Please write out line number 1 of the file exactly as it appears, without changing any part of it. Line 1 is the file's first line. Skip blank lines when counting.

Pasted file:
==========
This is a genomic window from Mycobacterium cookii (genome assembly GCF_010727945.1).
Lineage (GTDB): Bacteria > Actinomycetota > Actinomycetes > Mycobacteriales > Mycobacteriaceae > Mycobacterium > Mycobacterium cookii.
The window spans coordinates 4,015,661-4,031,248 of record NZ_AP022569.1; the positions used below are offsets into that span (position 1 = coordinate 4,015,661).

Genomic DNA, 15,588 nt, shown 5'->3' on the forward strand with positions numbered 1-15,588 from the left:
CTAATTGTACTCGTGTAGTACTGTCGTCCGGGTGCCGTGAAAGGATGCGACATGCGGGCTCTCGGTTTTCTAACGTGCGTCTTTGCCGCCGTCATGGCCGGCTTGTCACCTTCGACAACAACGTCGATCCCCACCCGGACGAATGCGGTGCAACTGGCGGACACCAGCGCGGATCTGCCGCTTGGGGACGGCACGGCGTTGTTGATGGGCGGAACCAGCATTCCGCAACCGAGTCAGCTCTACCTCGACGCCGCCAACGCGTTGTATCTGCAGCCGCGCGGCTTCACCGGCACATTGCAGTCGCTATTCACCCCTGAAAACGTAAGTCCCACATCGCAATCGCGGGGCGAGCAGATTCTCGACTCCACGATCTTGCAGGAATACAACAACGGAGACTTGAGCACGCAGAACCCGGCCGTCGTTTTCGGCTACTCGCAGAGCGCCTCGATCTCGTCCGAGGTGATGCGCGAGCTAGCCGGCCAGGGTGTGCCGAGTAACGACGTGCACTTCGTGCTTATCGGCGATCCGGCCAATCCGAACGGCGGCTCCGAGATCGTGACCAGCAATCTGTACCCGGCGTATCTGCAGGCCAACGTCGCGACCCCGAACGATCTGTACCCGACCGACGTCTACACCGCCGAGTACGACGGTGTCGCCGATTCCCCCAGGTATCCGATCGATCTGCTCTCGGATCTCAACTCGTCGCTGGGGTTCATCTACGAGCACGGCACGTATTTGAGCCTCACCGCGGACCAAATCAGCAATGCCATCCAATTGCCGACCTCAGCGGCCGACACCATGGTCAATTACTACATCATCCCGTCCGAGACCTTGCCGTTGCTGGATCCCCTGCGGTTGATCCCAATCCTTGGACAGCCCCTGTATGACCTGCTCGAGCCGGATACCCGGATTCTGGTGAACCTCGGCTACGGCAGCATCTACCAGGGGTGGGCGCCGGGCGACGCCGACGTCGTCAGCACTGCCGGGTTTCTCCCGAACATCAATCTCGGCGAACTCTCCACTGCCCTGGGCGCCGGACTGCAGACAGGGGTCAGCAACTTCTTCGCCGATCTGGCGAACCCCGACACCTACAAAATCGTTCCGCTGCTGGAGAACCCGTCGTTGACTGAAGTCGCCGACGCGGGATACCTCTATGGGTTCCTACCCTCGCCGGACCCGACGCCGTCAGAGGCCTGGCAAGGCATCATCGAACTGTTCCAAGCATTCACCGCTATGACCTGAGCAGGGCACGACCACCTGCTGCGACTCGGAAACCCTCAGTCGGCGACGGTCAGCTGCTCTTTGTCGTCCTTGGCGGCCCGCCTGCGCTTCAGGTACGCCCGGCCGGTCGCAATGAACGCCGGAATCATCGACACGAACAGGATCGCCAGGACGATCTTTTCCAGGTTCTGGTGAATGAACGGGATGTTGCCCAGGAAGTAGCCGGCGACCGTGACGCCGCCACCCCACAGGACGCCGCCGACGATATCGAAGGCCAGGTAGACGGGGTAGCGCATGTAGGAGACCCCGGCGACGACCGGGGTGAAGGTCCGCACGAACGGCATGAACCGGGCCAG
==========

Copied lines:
This is a genomic window from Mycobacterium cookii (genome assembly GCF_010727945.1).